SEX DIFFERENCE IN SMOKING BEHAVIOR AND THE BASIC MECHANISM OF THE NICOTINE EFFECTS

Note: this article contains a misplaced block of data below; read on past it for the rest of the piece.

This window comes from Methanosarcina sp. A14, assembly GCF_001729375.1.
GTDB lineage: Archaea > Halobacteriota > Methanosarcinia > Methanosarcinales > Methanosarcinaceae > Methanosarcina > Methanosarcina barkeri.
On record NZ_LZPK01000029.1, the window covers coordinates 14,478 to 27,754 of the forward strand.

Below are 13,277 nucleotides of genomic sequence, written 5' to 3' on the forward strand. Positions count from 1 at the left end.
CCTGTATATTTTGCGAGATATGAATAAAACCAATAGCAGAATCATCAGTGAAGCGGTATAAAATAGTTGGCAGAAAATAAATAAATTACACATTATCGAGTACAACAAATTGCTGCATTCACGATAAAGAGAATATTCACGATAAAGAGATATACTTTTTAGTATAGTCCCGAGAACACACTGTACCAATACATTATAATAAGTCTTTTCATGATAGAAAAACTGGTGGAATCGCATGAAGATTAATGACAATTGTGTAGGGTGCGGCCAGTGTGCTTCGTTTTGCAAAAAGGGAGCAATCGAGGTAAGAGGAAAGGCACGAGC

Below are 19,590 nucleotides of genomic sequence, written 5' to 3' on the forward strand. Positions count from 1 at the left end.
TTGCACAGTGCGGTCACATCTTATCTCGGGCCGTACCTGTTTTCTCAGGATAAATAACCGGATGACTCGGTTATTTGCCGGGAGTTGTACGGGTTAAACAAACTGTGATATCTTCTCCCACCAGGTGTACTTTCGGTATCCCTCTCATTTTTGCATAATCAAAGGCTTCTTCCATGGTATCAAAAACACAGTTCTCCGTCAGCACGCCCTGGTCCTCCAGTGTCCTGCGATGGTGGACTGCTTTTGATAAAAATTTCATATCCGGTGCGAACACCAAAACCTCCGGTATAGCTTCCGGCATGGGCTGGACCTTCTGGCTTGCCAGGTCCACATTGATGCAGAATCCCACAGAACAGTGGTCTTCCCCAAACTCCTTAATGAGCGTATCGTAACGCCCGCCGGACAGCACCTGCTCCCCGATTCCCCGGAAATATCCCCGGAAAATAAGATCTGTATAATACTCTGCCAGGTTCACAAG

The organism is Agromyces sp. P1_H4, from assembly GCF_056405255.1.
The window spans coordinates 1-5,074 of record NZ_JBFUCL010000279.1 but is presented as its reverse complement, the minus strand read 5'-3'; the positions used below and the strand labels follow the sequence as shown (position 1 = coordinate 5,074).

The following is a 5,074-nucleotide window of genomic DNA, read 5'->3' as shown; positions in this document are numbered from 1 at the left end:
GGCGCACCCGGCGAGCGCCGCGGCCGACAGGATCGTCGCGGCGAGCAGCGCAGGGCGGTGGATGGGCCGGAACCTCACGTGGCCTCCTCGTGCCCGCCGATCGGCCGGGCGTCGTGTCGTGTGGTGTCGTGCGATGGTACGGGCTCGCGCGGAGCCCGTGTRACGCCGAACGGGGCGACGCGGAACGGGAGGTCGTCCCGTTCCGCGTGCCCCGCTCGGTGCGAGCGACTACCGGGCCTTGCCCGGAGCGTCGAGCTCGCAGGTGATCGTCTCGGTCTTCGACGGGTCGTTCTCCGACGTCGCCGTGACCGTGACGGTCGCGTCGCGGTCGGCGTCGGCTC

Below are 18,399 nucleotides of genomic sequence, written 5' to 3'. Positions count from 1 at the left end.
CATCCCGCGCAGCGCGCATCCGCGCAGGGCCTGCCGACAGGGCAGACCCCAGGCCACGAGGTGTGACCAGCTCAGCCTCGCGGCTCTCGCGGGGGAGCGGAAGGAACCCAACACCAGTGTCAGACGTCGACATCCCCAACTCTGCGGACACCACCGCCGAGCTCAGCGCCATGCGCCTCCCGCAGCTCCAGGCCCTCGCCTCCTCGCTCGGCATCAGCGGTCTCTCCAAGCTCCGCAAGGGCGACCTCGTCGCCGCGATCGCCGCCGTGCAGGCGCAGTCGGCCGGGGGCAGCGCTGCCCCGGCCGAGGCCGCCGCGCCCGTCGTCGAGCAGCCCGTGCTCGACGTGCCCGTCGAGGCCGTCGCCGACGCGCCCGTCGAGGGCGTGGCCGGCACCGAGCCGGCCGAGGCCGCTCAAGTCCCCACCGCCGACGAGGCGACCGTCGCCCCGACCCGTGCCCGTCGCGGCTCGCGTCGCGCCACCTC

Nicotine is the primary component of tobacco that causes its habitual use. Smoking is responsible for diseases and death. Therefore there are a lot of cessation and replacement therapy programs to give up smoking. Although tobacco smoking has declined over the past 30 years, the decline has been less pronounced in women and especially in adolescent girls than in men. Studies made to clarify the underlying causes of this fact reveal that smoking behavior may be different in men then women. Nicotine acts on the dopaminergic system of the brain that leads the smoking behavior. In some studies, nicotine induced dopamine release in the nucleus accumbens; a very important point in the rewarding system is higher in female rats then in males. It is assumed that, this difference is related to the hormones and it is proven that, in ovariectomized rats, nicotine induced dopamine release in nucleus accumbens is declined. It is likely that estrogen is effective on smoking behavior and cessation. It is necessary that gender differences should be considered for better success of cessation and replacement therapy programs and therapeutic approaches should be developed under this point of view.